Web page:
The demolition and construction started in our service kitchen that will house our future Master’s Bedroom.
Since the whole house will apparently be uncomfortable to live, we decided to prioritize the bedroom as originally planned and suggested to the architect. This will be the Phase 1. The room will accommodate my whole family during the renovation period.
We wanted the same requirements as in our previous one, but we wanted it to have a high ceiling, bigger space with the open shelves walk-in closet and ensuite T&B as usual. The architect suggested making a customized king size bed frame with headboard, including the side tables.
This room has been our common bedroom, our refuge from all dust and mess from outside and temporary storage. It was definitely an unwelcoming idea for my wife, but does she have any choice? Even if it was not yet ready for the installation of the air-conditioning unit, it was immediately installed.
- Stuff you no longer use in one way or another
- Do not buy anything that will be too large for your interiors
- Create a separate and well-defined storage space
- Decorate each room around a centerpiece
- Switch to smart furniture and modern shelve spaces
- Maximize the usage of storage space
Ion, A. (n.d.). Freeing up space: how to get rid of clutter. Freshome – Interior Design, Decorating & Architecture Magazine, Retrieved from http://freshome.com/2009/02/28/freeing-up-space-how-to-get-rid-of-clutter/
Determine how much time you spend currently: Whether you have a large family and feel like you’re continuously doing laundry, or you’re a single athletic person who’s always doing laundry, asses your habits. Laundry rooms should reflect your lifestyle and are supposed to simplify your daily routines. Do you pick one day to do all the laundry? Do you lack area to sort, fold and organize clothes? Is your laundry room small and needs more organization?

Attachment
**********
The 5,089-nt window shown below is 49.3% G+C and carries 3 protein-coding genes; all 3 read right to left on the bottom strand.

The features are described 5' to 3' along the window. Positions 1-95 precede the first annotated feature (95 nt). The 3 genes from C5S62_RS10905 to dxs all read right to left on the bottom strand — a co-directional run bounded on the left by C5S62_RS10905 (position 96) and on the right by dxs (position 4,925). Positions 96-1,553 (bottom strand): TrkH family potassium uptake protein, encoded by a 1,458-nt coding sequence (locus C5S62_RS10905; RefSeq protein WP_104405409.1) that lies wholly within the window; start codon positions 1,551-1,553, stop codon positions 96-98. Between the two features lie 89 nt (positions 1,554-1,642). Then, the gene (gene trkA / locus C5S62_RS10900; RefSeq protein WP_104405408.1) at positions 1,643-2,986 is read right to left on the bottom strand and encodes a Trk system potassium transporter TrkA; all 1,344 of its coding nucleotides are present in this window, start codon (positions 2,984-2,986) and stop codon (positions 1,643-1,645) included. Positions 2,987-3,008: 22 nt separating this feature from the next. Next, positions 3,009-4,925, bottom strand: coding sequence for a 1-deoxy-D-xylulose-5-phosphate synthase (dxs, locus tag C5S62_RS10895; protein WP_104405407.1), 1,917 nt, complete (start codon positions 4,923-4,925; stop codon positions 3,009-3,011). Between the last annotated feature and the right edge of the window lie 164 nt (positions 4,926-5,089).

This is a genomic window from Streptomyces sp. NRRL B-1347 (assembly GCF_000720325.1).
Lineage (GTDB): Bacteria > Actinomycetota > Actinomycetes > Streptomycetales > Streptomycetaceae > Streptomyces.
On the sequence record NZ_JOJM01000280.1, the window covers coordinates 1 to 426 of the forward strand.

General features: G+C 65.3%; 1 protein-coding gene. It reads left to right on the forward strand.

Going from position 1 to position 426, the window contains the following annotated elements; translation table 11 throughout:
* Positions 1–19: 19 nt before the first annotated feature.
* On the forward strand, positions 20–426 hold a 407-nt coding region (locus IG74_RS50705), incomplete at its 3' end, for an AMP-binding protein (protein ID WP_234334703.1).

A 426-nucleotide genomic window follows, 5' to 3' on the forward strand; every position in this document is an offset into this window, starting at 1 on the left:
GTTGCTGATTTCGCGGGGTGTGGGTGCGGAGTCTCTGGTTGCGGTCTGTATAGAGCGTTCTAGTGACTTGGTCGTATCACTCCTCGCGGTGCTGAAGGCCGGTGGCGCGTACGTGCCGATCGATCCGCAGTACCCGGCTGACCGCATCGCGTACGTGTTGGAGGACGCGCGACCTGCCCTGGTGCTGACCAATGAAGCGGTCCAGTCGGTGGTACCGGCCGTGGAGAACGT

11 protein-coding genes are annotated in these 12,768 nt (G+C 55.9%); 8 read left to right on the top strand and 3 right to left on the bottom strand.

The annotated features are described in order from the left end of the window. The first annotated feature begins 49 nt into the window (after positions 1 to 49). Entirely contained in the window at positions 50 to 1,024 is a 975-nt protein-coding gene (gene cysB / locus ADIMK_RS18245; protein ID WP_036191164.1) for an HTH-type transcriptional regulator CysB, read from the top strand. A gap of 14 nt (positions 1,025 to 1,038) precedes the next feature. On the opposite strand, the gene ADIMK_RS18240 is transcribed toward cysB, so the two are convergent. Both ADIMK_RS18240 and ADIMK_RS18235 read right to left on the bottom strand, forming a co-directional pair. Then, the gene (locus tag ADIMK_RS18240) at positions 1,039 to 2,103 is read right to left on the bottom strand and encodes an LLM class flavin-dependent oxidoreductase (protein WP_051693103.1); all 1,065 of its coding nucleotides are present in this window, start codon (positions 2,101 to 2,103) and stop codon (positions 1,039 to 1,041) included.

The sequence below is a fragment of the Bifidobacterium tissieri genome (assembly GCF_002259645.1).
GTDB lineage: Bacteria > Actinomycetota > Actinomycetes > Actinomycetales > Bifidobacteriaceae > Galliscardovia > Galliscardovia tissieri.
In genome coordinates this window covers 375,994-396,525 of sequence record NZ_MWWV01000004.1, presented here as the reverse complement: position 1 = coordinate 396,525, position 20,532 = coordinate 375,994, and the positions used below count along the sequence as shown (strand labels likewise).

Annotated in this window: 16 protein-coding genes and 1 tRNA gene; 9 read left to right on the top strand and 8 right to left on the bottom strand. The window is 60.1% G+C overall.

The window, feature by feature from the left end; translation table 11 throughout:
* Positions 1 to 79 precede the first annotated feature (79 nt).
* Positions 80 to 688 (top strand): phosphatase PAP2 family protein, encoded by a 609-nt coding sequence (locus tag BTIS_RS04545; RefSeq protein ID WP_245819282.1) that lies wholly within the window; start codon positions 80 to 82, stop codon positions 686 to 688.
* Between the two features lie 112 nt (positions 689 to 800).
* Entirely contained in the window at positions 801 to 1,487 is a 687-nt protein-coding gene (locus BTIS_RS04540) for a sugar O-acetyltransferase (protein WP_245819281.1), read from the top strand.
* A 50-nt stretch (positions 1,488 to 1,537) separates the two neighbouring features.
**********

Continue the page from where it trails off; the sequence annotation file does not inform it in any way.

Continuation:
Plan zones in your laundry room: For an efficient layout consider making zones or areas in your laundry room. The 3 main zones are: 1.) Dirty area 2.) Clean area 3.) Work space. Each of these areas will differ in size and organization based on your home and space allocation. Regardless of these factors, the smallest and largest laundry rooms will be more efficient while incorporating these 3 areas.
Dirty area: If you have space, consider having laundry baskets or hampers adjacent to the washer/dryer area for family member to toss soiled clothes in throughout the week. If space is a challenge, consider sorting clothes in separate laundry bags and bringing in one by one to fill washer. The ideal dirty area will have space for treating soiled clothes and room to store.
Clean area: In this zone will be clean clothes that come out of the dryer to be folded in the work zone or it can be a hanging area. Many clothes don’t need to be put in the dryer. An area for hanging clothes is ideal, and a countertop or work surface should be adjacent to the dryer for efficiency. The less you have to walk from space to space, the better.
Workspace: This area can include ironing board, countertop work surfaces, and area to put cleaning supplies, solvents, etc… If you share your space with a mudroom or a garage. The workspace could double for other functions other than laundry to make it multifunctional.
Add storage for functionality: If there is one thing every laundry room can use is storage. Don’t assume if your laundry area is small that you don’t have space for storage. Smaller laundry room should take advantage of height with shelving, baskets, and labeled bins for storage on top. For front load washer and dryers install a countertop surface above to maximize workspace. For larger laundry rooms, cabinetry and closet storage area works well for housing brooms, mops and cleaning supplies often found in laundry room areas. (Ronique)
Ronique, G. How to layout an efficient laundry room [Web log message]. Retrieved from http://freshome.com/2010/12/29/how-to-layout-an-efficient-laundry-room/